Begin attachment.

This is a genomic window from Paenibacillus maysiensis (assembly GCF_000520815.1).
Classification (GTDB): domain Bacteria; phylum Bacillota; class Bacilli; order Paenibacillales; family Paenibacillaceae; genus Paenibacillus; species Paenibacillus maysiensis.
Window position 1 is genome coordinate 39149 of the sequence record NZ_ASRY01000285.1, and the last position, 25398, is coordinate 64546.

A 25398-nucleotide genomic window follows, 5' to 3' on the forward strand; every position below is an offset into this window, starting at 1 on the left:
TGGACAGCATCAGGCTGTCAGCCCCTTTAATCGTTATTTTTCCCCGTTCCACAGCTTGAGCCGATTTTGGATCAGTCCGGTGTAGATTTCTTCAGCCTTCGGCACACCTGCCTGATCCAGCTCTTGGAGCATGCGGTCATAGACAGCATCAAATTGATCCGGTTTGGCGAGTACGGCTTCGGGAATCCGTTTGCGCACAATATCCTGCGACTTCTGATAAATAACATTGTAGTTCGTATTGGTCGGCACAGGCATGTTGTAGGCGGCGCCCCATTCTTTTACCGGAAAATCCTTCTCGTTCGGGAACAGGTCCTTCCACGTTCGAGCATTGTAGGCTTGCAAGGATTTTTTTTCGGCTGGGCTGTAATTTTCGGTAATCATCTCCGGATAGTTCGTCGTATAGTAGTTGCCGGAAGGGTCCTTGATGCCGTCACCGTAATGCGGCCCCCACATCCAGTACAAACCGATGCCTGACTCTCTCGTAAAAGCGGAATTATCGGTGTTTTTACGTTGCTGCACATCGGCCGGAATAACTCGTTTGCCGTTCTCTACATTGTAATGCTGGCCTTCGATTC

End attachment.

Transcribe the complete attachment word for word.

This is a genomic window from Paenibacillus maysiensis (assembly GCF_000520815.1).
Classification (GTDB): domain Bacteria; phylum Bacillota; class Bacilli; order Paenibacillales; family Paenibacillaceae; genus Paenibacillus; species Paenibacillus maysiensis.
Window position 1 is genome coordinate 39149 of the sequence record NZ_ASRY01000285.1, and the last position, 25398, is coordinate 64546.

A 25398-nucleotide genomic window follows, 5' to 3' on the forward strand; every position below is an offset into this window, starting at 1 on the left:
TGGACAGCATCAGGCTGTCAGCCCCTTTAATCGTTATTTTTCCCCGTTCCACAGCTTGAGCCGATTTTGGATCAGTCCGGTGTAGATTTCTTCAGCCTTCGGCACACCTGCCTGATCCAGCTCTTGGAGCATGCGGTCATAGACAGCATCAAATTGATCCGGTTTGGCGAGTACGGCTTCGGGAATCCGTTTGCGCACAATATCCTGCGACTTCTGATAAATAACATTGTAGTTCGTATTGGTCGGCACAGGCATGTTGTAGGCGGCGCCCCATTCTTTTACCGGAAAATCCTTCTCGTTCGGGAACAGGTCCTTCCACGTTCGAGCATTGTAGGCTTGCAAGGATTTTTTTTCGGCTGGGCTGTAATTTTCGGTAATCATCTCCGGATAGTTCGTCGTATAGTAGTTGCCGGAAGGGTCCTTGATGCCGTCACCGTAATGCGGCCCCCACATCCAGTACAAACCGATGCCTGACTCTCTCGTAAAAGCGGAATTATCGGTGTTTTTACGTTGCTGCACATCGGCCGGAATAACTCGTTTGCCGTTCTCTACATTGTAATGCTGGCCTTCGATTC